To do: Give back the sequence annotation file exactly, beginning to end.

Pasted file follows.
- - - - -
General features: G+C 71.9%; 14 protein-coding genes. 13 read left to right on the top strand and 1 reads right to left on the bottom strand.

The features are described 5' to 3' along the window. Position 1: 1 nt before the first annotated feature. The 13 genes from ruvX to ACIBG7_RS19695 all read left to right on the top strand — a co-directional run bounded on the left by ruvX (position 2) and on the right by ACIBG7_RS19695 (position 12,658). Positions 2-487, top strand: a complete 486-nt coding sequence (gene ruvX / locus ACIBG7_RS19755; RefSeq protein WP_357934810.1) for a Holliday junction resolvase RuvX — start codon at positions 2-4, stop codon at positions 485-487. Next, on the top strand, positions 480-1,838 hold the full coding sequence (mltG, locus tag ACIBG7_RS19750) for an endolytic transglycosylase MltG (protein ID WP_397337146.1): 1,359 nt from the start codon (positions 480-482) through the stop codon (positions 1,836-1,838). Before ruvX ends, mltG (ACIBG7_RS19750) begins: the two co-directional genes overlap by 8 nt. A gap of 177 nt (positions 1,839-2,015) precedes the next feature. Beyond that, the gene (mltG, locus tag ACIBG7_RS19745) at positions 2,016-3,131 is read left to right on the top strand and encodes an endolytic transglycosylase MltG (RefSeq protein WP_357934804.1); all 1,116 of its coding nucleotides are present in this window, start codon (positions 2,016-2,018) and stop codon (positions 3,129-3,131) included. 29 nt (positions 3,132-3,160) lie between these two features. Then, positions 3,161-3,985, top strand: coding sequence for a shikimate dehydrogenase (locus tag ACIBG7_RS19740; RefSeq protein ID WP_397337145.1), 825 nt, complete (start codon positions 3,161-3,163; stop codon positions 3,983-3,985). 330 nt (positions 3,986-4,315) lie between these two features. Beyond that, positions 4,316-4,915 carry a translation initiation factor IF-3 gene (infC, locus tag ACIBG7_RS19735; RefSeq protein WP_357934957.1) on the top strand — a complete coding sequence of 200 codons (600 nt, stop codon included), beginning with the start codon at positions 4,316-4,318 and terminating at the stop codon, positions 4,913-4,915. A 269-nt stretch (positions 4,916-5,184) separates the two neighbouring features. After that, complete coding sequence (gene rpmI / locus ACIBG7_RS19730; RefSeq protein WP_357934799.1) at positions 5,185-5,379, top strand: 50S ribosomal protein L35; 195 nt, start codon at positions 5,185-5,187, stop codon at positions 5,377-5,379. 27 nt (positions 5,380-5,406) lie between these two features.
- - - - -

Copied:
General features: G+C 71.9%; 14 protein-coding genes. 13 read left to right on the top strand and 1 reads right to left on the bottom strand.

The features are described 5' to 3' along the window. Position 1: 1 nt before the first annotated feature. The 13 genes from ruvX to ACIBG7_RS19695 all read left to right on the top strand — a co-directional run bounded on the left by ruvX (position 2) and on the right by ACIBG7_RS19695 (position 12,658). Positions 2-487, top strand: a complete 486-nt coding sequence (gene ruvX / locus ACIBG7_RS19755; RefSeq protein WP_357934810.1) for a Holliday junction resolvase RuvX — start codon at positions 2-4, stop codon at positions 485-487. Next, on the top strand, positions 480-1,838 hold the full coding sequence (mltG, locus tag ACIBG7_RS19750) for an endolytic transglycosylase MltG (protein ID WP_397337146.1): 1,359 nt from the start codon (positions 480-482) through the stop codon (positions 1,836-1,838). Before ruvX ends, mltG (ACIBG7_RS19750) begins: the two co-directional genes overlap by 8 nt. A gap of 177 nt (positions 1,839-2,015) precedes the next feature. Beyond that, the gene (mltG, locus tag ACIBG7_RS19745) at positions 2,016-3,131 is read left to right on the top strand and encodes an endolytic transglycosylase MltG (RefSeq protein WP_357934804.1); all 1,116 of its coding nucleotides are present in this window, start codon (positions 2,016-2,018) and stop codon (positions 3,129-3,131) included. 29 nt (positions 3,132-3,160) lie between these two features. Then, positions 3,161-3,985, top strand: coding sequence for a shikimate dehydrogenase (locus tag ACIBG7_RS19740; RefSeq protein ID WP_397337145.1), 825 nt, complete (start codon positions 3,161-3,163; stop codon positions 3,983-3,985). 330 nt (positions 3,986-4,315) lie between these two features. Beyond that, positions 4,316-4,915 carry a translation initiation factor IF-3 gene (infC, locus tag ACIBG7_RS19735; RefSeq protein WP_357934957.1) on the top strand — a complete coding sequence of 200 codons (600 nt, stop codon included), beginning with the start codon at positions 4,316-4,318 and terminating at the stop codon, positions 4,913-4,915. A 269-nt stretch (positions 4,916-5,184) separates the two neighbouring features. After that, complete coding sequence (gene rpmI / locus ACIBG7_RS19730; RefSeq protein WP_357934799.1) at positions 5,185-5,379, top strand: 50S ribosomal protein L35; 195 nt, start codon at positions 5,185-5,187, stop codon at positions 5,377-5,379. 27 nt (positions 5,380-5,406) lie between these two features.